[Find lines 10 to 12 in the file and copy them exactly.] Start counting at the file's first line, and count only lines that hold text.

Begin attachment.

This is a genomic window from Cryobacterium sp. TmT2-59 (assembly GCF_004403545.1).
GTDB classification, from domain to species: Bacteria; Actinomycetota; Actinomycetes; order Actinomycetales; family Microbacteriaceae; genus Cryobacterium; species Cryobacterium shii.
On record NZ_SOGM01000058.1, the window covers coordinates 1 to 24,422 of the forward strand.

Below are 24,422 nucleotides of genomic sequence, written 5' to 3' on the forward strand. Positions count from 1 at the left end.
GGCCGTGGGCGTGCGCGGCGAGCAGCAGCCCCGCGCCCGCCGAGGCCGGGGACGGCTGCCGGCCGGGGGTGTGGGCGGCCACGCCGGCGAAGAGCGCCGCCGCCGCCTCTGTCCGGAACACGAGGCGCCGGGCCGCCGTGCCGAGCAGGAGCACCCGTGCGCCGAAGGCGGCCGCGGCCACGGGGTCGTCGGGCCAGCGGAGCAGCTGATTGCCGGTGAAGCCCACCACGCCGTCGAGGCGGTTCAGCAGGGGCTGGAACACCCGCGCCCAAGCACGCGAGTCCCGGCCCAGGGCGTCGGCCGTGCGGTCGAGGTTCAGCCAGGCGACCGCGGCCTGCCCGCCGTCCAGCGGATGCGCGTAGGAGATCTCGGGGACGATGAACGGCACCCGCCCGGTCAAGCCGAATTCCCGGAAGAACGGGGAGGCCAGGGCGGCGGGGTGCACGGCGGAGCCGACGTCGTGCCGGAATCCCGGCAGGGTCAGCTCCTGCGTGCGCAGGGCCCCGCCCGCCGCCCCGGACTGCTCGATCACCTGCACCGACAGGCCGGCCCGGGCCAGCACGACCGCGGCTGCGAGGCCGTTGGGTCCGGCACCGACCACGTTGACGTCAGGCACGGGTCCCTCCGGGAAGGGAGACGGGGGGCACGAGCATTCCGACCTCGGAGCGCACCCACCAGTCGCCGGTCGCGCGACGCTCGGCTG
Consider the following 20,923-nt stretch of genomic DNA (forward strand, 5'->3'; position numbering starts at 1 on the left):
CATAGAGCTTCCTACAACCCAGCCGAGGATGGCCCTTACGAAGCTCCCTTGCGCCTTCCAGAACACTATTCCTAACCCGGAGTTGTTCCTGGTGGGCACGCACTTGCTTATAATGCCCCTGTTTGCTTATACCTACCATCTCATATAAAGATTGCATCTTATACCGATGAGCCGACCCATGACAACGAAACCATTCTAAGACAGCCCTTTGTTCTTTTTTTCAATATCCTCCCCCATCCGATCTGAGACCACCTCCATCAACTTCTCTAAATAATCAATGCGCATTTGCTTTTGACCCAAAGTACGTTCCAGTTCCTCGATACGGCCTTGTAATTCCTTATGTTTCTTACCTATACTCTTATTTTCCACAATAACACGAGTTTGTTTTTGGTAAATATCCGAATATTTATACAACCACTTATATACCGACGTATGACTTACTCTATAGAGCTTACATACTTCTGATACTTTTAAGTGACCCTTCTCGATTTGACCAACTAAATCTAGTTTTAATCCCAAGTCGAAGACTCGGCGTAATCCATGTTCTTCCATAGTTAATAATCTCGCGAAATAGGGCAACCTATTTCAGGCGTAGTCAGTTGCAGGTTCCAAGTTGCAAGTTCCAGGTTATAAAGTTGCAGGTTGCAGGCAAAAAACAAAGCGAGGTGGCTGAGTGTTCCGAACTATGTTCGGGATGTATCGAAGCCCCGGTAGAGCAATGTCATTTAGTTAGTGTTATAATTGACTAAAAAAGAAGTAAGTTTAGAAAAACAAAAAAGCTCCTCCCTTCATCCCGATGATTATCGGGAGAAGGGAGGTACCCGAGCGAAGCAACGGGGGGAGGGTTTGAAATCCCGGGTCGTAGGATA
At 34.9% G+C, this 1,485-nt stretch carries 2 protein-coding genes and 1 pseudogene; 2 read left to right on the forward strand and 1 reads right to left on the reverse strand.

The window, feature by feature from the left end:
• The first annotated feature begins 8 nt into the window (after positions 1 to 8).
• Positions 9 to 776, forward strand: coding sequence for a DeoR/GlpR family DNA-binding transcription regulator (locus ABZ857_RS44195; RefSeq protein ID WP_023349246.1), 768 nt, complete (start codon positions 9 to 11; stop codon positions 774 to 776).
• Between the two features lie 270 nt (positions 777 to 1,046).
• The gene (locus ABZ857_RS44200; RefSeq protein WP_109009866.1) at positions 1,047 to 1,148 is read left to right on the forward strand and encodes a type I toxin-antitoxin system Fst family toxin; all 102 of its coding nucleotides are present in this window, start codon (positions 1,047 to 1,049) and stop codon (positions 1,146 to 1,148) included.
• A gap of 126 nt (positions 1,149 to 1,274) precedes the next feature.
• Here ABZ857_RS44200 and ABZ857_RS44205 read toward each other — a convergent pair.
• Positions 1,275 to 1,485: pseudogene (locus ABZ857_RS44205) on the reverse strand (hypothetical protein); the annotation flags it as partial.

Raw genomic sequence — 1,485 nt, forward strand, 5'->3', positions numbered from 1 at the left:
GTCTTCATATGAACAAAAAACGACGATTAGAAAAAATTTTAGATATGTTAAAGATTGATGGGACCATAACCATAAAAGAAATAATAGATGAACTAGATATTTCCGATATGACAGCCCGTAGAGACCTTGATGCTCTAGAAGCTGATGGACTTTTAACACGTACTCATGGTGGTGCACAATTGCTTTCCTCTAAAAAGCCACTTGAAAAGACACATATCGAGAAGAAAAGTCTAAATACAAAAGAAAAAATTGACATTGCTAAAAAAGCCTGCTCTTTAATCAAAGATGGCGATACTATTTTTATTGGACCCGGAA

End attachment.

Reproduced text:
• The first annotated feature begins 8 nt into the window (after positions 1 to 8).
• Positions 9 to 776, forward strand: coding sequence for a DeoR/GlpR family DNA-binding transcription regulator (locus ABZ857_RS44195; RefSeq protein ID WP_023349246.1), 768 nt, complete (start codon positions 9 to 11; stop codon positions 774 to 776).
• Between the two features lie 270 nt (positions 777 to 1,046).